I continued over the next few days with bringing her to the breast, but because of her low weight (just over 6 pounds) and high bilirubin levels, we had to go to the pediatrician’s office every day that week for weight checks and blood work. Well, on her 11th day of life, her bilirubin went back up to an extreme level and she was admitted to the NICU at the children’s hospital. She was taken off of breastmilk and put on formula while having intense phototherapy again for a couple of days, thus further hindering our breastfeeding attempts. Even at that hospital, I continued to pump...

For the next two weeks, her bilirubin levels continued to escalate, so again she was taken off of the breastmilk and put on formula (arg!) for a weekend so that she could be tested again on the following Monday morning. You guessed it, I continued to pump...

The findings from the tests showed that she had no genetic issues, so they diagnosed her as having breastfeeding jaundice. She was finally allowed to have breastmilk again (that was the last time she ever had formula, too).

Over the next couple of months we tried to have a breastfeeding relationship, and had one glorious weekend of her actually latching on for every feeding, but just as quick as it started it ended. The stress of failing every single time we tried was just too much for me to handle and pumping was going so well, so I decided to stop torturing myself and pump exclusively.

At her six month checkup, we found out she was tongue tied, which explained a little more why she would not latch properly. At seven months, she had her tongue clipped. I attempted two more times to breastfeed after her surgery, but it was too late - *sigh* - she looked at me as if I were an alien!

I have only had a few issues while pumping; nothing like the ones I had with breastfeeding; I produced enough milk to have a large stockpile, which was eliminated when I had my hysterectomy and an extended hospital stay where they had me pump and dump (unnecessarily) for the entire time; I rebuilt my stockpile, thankfully; I have ripped parts of my nipple off twice; I have had to take herbal supplements to maintain my supply; and I have used so many Johnson’s breast pads and so much Lansinoh that I might as well own stock in both companies.

This has been the hardest thing I have ever done in my life (the most time consuming, too), but here I am, over 10 months later, still going strong and determined to make it to that one year mark with her only getting my milk!

25 comments:

amy said...

i was just reading our stories and i think we all deserve a pat on the back for what we have done; not only for the health and wellbeing of our babies, but also in the name of love...
WAY TO GO !!!
((big hugs))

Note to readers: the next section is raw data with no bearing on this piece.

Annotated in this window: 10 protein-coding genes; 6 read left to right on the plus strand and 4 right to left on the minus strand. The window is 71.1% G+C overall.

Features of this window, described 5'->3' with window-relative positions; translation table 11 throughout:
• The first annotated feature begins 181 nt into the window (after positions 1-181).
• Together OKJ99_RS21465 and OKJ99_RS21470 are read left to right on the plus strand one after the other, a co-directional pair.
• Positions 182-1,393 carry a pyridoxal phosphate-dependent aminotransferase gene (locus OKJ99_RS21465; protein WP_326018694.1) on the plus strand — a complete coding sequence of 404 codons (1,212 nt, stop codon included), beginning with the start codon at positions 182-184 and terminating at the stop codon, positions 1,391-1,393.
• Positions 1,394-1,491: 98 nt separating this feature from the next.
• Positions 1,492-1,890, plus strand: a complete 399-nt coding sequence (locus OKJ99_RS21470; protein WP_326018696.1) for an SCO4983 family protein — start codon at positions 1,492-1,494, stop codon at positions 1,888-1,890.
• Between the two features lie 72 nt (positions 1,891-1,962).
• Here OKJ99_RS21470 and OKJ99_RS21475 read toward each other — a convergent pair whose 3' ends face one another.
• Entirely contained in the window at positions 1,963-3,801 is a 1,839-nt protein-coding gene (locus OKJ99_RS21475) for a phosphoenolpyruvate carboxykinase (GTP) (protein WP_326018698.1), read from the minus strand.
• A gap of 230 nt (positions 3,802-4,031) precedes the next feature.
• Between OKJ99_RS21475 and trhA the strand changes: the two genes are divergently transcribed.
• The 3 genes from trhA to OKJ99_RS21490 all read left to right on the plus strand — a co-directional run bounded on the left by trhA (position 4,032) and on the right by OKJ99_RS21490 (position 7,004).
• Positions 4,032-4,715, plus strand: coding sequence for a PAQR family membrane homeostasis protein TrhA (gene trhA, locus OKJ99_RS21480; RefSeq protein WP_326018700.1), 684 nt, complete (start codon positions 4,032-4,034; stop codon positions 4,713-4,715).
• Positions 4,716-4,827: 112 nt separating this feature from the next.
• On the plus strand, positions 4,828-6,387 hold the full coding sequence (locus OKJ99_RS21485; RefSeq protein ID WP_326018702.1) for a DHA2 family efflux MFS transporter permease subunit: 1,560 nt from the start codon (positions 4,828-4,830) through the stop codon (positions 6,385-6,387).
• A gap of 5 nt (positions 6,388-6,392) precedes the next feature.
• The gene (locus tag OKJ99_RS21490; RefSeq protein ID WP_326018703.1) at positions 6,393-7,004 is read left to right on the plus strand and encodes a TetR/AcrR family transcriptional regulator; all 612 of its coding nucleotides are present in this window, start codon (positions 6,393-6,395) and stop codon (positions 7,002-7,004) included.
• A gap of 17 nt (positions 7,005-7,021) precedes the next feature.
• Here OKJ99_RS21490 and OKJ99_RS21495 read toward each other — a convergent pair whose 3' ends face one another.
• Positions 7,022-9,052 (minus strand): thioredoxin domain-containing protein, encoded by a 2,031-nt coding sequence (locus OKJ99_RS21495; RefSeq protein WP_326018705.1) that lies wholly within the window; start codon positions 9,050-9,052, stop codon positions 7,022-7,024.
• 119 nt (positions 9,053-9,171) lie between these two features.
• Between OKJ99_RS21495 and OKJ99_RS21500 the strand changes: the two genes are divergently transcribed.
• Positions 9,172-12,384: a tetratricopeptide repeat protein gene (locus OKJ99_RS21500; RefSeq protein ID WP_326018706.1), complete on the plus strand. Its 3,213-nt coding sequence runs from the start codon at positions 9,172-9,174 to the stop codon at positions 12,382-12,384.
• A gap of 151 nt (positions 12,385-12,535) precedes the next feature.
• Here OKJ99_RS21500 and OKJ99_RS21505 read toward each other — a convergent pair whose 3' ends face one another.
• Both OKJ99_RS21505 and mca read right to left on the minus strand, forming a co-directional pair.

amy

Rachel said...

You ladies are my heroes! My baby refused to breast feed at 7 1/2 months, and I decided to pump until she was a year old. I only made it two weeks. It was sooo hard! Seeing the trials you went through were incredible! I am so impressed that you would do this for your precious babies! Awesome. If I ever have to go through it again, I am coming here for support and encouragement.

jandsdawes said...

you are my hero!! I have been exclusively pumping for 4 months now and I didn't know if I would make it to 6 months...let alone 10 months you are an inspiration...

jandsdawes said...

You are one awesome women!! I am in my 4th month of exclusive pumping and wondered if I would ever make it to 6 months let alone 1 year...you give me hope!!

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Kristin said...

My son started to wean himself at 3 months (16 weeks ago) and it has been so tough. I thought I would pump until he reached 6 months but that is coming up this week and I just feel so guilty for thinking about stopping!! But pumping is so crazy- its taking over my life (doesn't help I have low-supply). Your stories are inspiring!

Jenn said...

Thank you for sharing your stories! I have been exclusively pumping for 3.5 months now. It has gotten a lot easier, but still so time consuming. My world revolves around pumping schedules! My goal is 6 months. Who knows, maybe once I reach it I will have the strength to keep going!

addie's mom said...

my daughter went on a nursing strike at 3 months. I worked hard and got her back to the breast but at 6 months she did it again and I gave up. Thank goodness for the internet. I found this site and others so helpful and motivating. I turned to exclusive pumping and we are now at 12 1/2 months! I pump four times and day a get just shy of 30 oz. It's actually easy now compared to the earlier days of pumping 8 times a day, waking up in the night to pump, sleeping with a cooler by the bed, etc. I have to tell you momma's that what you are doing is so great. Hang in there and before you know it you will be at a year and pumping will just be part of your schedule. I plan to taper down and drop one pump per month, which should get her to 18 months. Keep going girls, it gets easier!!

BouMama04 said...

I started pumping the day my son was born May 20th 2011...I knew my supply would drop around 4 months like it did with my daughter and I wanted to stockpile...we had a gret breastfeeding relationship until 4 months when he just started screaming and pulling away...it broke my heart...he would get so mad that he had to wait for a let down that the stress was just killing both of us...I would pump after every feeding and get 1/4 -2 oz everytime but it did not increase my supply...NOTHING has increased my supply...I tried pumping 12 times a day, I tried Fenugreek and mother's milk tea, I tried eating and drinking huge amounts...I finally went on Domperidone...yes it worked but I have to supplement with a formula I make from raw goats milk as I am not making enough to feed a now 8 month old... I have EP'd for 4 months and I am wearing out... my husband is done with me doing this...it is a commitment beyond my wildest imagination...but I can't give up...I need more milk and I don't know how to get it...any suggestions?